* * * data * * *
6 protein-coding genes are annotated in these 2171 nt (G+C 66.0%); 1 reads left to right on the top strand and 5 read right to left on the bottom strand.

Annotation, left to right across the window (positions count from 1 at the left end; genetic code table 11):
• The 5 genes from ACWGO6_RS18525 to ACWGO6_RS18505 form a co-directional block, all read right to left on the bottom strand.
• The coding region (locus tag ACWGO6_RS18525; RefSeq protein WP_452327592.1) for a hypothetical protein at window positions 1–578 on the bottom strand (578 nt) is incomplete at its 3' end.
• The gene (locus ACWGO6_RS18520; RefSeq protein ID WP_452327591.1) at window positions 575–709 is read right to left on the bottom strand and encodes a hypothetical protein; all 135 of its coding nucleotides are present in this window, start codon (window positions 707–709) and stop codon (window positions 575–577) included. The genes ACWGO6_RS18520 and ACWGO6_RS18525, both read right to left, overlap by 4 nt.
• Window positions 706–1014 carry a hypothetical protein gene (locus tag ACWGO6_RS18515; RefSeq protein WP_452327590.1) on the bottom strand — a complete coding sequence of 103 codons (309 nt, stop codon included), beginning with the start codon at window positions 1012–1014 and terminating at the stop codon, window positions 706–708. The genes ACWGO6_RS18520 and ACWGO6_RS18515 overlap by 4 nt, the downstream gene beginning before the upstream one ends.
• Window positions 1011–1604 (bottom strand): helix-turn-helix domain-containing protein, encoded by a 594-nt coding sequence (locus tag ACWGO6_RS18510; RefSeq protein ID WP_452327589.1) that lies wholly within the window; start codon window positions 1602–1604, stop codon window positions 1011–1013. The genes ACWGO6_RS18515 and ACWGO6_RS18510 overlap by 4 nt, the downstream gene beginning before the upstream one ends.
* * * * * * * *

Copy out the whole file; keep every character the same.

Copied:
6 protein-coding genes are annotated in these 2171 nt (G+C 66.0%); 1 reads left to right on the top strand and 5 read right to left on the bottom strand.

Annotation, left to right across the window (positions count from 1 at the left end; genetic code table 11):
• The 5 genes from ACWGO6_RS18525 to ACWGO6_RS18505 form a co-directional block, all read right to left on the bottom strand.
• The coding region (locus tag ACWGO6_RS18525; RefSeq protein WP_452327592.1) for a hypothetical protein at window positions 1–578 on the bottom strand (578 nt) is incomplete at its 3' end.
• The gene (locus ACWGO6_RS18520; RefSeq protein ID WP_452327591.1) at window positions 575–709 is read right to left on the bottom strand and encodes a hypothetical protein; all 135 of its coding nucleotides are present in this window, start codon (window positions 707–709) and stop codon (window positions 575–577) included. The genes ACWGO6_RS18520 and ACWGO6_RS18525, both read right to left, overlap by 4 nt.
• Window positions 706–1014 carry a hypothetical protein gene (locus tag ACWGO6_RS18515; RefSeq protein WP_452327590.1) on the bottom strand — a complete coding sequence of 103 codons (309 nt, stop codon included), beginning with the start codon at window positions 1012–1014 and terminating at the stop codon, window positions 706–708. The genes ACWGO6_RS18520 and ACWGO6_RS18515 overlap by 4 nt, the downstream gene beginning before the upstream one ends.
• Window positions 1011–1604 (bottom strand): helix-turn-helix domain-containing protein, encoded by a 594-nt coding sequence (locus tag ACWGO6_RS18510; RefSeq protein ID WP_452327589.1) that lies wholly within the window; start codon window positions 1602–1604, stop codon window positions 1011–1013. The genes ACWGO6_RS18515 and ACWGO6_RS18510 overlap by 4 nt, the downstream gene beginning before the upstream one ends.